We don’t have an eiruv in my community, which means that once you have a baby, you are stuck at home for Shabbos until your baby can walk! So getting invited out for Shabbos (to sleep over) is a real treat! A few weeks ago, my good friend Rivka, a shlucha in Long Island City, invited us, and we were more than happy to accept. Rivka’s mother is Moroccan and her family is in the restaurant business, so it is no surprise that she knows how to cook! She make some traditional Moroccan foods, but her table is a kaleidoscope of different cuisines.
Rivka is not only a good cook, but a very practical one. Instead of three courses on a late Friday night, she serves one. She made mini pumpkin muffins which she served at breakfast, for snack, and in a cupcake tree along with the Shabbos meal. Pumpkin cake is moist and dense, so it lends itself well to be served as a kugel. I myself have served it that way many times.
My kids were head over heels for the mini cupcakes (kids love anything mini, don’t they? maybe because it’s more their size!) so last week, I purchased a mini muffin pan, and went to work on some muffins for the kids. I’ve mentioned before how I’m not the biggest baker, and it has a lot to do with the fact that cake is just so unhealthy. When I see myself throwing white flour, sugar and oil into a bowl, I think to myself, “Am I really going to put THAT into my mouth?” Not that it tastes bad, cake is delicious. And I do buy it on occasion. It’s easier when I don’t see how it’s made (even though I know it’s full of junk). So, I justify this recipe by reminding myself that it’s filled with zucchini, a vegetable :)
Feel free to make this cake in a bundt pan, it is absolutely delicious any way you bake it. You can make a zucchini bread in loaf pans, or larger cupcakes which you are free to frost with a maple cream cheese frosting!
NOTE: When I make these, I like to shred double the amount of zucchini and freeze half for the next time. Just thaw the zucchini in a strainer and press down with a paper towel to squeeze out excess water.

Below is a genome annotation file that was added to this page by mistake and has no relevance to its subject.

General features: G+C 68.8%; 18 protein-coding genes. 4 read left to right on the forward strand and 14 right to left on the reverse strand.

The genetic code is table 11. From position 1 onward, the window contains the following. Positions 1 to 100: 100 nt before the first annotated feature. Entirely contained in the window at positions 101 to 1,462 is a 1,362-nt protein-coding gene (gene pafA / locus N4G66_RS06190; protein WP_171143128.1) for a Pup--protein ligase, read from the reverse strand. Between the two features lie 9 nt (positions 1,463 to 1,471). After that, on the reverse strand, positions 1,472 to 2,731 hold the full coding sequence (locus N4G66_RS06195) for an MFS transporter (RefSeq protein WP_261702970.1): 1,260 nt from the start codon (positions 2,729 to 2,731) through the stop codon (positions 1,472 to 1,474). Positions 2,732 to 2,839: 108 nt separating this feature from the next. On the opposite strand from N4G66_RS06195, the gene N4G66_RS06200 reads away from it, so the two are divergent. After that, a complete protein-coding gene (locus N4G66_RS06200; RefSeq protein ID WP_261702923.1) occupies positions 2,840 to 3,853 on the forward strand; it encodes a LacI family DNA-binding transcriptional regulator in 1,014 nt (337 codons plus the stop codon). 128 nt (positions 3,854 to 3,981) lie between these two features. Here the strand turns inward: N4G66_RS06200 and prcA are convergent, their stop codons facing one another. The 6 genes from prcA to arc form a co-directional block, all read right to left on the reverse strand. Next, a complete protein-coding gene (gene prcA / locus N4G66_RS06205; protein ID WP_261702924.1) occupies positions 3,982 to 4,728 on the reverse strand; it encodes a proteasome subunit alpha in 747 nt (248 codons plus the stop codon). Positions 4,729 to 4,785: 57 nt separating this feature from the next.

Mini Zucchini Muffins
2 cups sugar
1 cup canola oil
1 tbsp pure vanilla extract
2 cups flour
1 1/2 tsp baking soda
1/2 tsp baking powder
1-2 tsp cinnamon (depending how cinnamony you like it)
1 tsp salt
2 cups grated zucchini, unpeeled
chopped walnuts (optional)
Whisk sugar, oil, eggs, and vanilla together. In a separate bowl, mix the dry ingredients. Add the wet ingredients to the dry and fold in the zucchini. For mini muffins, bake at 350 for 18 minutes. For a loaf or bundt pan, bake for 45 minutes – 1 hour, until toothpick inserted comes out clean.
Rivka’s Pumpkin Cake
These work extremely well in mini muffins because they are more dense but still very moist. When I called Rivkah for the recipe, it turned out to be nearly identical to mine (hers called for just 1/2 tsp more of the baking soda and powder).
I have made these to serve as a kugel, filling muffin tins with the batter, and adding a tsp of blueberry pie filling in the center (I happen to have a picture of it because I had made them on my anniversary Shabbos, and as luck would have it, the blueberry pie filling turned out as a heart in one of them, so I served it to my husband and told him I made it that way on purpose!)
2 cups sugar
1 cup oil
2 tsp baking soda
2 tsp baking powder
1 tsp cinnamon
2 cups flour
1 15oz. can pumpkin (not pie filling)
chocolate chips (optional)
Whisk sugar, oil and eggs together. In a separate bowl, mix the dry ingredients. Add the wet ingredients to the dry and fold in the pumpkin. For mini muffins, bake at 350 for 18 minutes. For a loaf or bundt pan, bake for 45 minutes – 1 hour, until toothpick inserted comes out clean.
NOTE: If you’d like to make this as a kugel, and you feel it’s too cakey, you can double the amount of pumpkin (either by using 2 cans, or by using 1 and halving the batter ingredients). Adjust baking time accordingly.
I love the look of trifles. All the neat layers and colors are a feast for the eyes. I’ve made salads, as well as desserts, in trifle bowls. The thing about it is, although it looks pretty, it’s just not that practical. When serving salads, it becomes impossible to mix, and all the vegetables start to fall over the sides. Desserts are simple enough to serve, but once you start spooning out portions, it looks less than appealing on the plate. My solution? Individual trifle bowls. I found them a few years ago at Crate and Barrel, but you can easily use margarita glasses, glass cups, or any see-through dish. You can even buy those plastic margarita glasses as an inexpensive substitute for the real thing.